Daily movements in energy markets have been dominated by events relating to the European debt crisis over the last few months. This has to some extent diverted attention away from the increasing evidence of an underlying slowdown in global growth, across the US, the Eurozone and most importantly the key developing economies of Asia. Chart 1 shows the recent decline in the Eurozone and Chinese Manufacturing Purchasing Managers Index (PMI). The weakness of the new orders component in the Chinese PMI index is of particular concern on a forward basis. The European debt crisis may be intensifying this slowdown in growth, but it is only one of a number of factors dragging on the global economy.
The economic recovery of 2009-11 appears to be unusual in a historical context. The first stage of this recovery was driven by massive fiscal stimulus (particularly in China) and the rebuilding of inventories after the severe contraction in Q4 2008. But the debt levels of the developed world appear to be acting as a huge drag on the subsequent momentum of the recovery. Asset markets, particularly commodities such as energy, have responded to aggressive Asian demand and central bank monetary stimulus. But to some extent this has been out of step with the underlying strength of the economic recovery. As the risks of a second global recession rise, near zero interest rates and ballooning sovereign debt levels have left policy makers with limited flexibility to respond to a renewed economic downturn.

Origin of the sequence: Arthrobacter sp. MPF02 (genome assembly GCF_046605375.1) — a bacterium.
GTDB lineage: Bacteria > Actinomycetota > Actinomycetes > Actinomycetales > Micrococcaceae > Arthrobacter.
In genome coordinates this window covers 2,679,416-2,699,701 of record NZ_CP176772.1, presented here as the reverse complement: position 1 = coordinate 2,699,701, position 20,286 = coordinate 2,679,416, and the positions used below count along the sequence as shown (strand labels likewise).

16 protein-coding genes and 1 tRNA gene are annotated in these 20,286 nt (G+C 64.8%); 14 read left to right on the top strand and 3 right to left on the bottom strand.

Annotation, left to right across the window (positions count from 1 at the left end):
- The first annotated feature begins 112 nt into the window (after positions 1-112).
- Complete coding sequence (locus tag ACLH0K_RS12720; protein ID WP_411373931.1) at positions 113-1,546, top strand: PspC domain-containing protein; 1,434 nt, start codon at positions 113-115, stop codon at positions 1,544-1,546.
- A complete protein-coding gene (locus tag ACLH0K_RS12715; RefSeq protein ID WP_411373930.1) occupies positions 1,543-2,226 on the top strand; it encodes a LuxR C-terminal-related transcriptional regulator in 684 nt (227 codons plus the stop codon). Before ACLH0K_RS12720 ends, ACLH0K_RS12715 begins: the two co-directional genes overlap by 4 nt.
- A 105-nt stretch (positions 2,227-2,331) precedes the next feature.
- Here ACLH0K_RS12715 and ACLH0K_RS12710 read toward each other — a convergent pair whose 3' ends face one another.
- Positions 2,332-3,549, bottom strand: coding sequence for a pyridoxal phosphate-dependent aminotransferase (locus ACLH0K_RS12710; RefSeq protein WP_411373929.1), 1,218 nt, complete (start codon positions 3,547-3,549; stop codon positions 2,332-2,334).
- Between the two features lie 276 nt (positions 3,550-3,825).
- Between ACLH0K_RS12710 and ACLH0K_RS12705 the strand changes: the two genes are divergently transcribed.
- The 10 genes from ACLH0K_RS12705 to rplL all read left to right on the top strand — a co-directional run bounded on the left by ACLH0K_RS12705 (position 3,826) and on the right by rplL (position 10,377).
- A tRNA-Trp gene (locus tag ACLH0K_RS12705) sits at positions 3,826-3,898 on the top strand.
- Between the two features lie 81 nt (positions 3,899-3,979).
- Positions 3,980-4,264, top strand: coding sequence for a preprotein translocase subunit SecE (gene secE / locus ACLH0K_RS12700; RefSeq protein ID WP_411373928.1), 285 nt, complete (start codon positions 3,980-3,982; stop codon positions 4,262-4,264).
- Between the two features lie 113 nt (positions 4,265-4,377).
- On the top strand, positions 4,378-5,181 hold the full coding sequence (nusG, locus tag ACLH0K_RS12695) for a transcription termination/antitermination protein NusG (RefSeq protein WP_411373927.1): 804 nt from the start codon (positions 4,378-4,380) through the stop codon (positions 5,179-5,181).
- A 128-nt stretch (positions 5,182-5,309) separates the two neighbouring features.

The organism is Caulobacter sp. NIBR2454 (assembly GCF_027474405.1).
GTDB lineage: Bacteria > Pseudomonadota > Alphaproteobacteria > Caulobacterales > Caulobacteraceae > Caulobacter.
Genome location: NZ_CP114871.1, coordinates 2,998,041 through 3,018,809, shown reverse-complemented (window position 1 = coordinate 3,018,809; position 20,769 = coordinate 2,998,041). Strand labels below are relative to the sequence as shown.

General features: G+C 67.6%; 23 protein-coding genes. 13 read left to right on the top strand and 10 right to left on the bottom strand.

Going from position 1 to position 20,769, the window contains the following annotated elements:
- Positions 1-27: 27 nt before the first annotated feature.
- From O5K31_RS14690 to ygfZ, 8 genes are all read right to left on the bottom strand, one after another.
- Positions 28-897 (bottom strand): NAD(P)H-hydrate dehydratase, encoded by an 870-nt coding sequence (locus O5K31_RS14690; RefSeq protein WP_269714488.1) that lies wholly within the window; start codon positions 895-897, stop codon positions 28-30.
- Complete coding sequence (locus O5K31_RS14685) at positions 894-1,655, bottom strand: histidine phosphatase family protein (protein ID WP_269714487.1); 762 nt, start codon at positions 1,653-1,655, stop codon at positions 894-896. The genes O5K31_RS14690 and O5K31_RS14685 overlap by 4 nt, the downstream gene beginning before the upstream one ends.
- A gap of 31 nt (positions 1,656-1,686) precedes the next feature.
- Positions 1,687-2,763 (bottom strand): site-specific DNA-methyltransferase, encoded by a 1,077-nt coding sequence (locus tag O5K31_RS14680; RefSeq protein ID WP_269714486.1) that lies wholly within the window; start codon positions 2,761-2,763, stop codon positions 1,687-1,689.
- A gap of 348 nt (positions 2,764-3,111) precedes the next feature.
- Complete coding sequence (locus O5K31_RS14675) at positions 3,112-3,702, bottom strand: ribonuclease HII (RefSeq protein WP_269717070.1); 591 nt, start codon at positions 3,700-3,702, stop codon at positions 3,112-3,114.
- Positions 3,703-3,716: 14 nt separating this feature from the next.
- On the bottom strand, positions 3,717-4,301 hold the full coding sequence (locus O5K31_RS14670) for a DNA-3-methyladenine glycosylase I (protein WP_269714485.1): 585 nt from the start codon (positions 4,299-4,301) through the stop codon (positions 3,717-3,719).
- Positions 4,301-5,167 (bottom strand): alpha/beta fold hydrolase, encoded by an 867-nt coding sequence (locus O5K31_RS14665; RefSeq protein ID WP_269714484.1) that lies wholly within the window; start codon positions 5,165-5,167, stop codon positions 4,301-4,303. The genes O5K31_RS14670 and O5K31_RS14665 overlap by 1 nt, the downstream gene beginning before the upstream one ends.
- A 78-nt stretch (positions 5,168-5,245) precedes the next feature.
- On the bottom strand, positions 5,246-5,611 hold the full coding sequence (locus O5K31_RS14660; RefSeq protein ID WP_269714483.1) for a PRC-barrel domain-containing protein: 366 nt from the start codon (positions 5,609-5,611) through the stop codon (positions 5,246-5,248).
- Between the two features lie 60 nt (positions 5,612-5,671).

Watch China, copper and currencies for clues
The dominance of China in driving marginal commodity demand growth means that a continuation of robust Chinese economic growth is critical to sustaining commodity prices around their current levels. The shorter term lack of responsiveness (or inelasticity) of commodity market supply has been a key driver of rising prices over the last two years as Asian demand has surged. But if Chinese economic growth stalls, this same supply inelasticity will be likely to drive sharp price declines and an increase in volatility. The available economic data is yet to shed light on the nature of the slowdown in China but there are two factors of key concern:
- The Chinese economy is driven by exports to developed economy consumers (less than 40% of Chinese GDP is driven by domestic consumption), so a recession in Europe and the US would substantially impact Chinese growth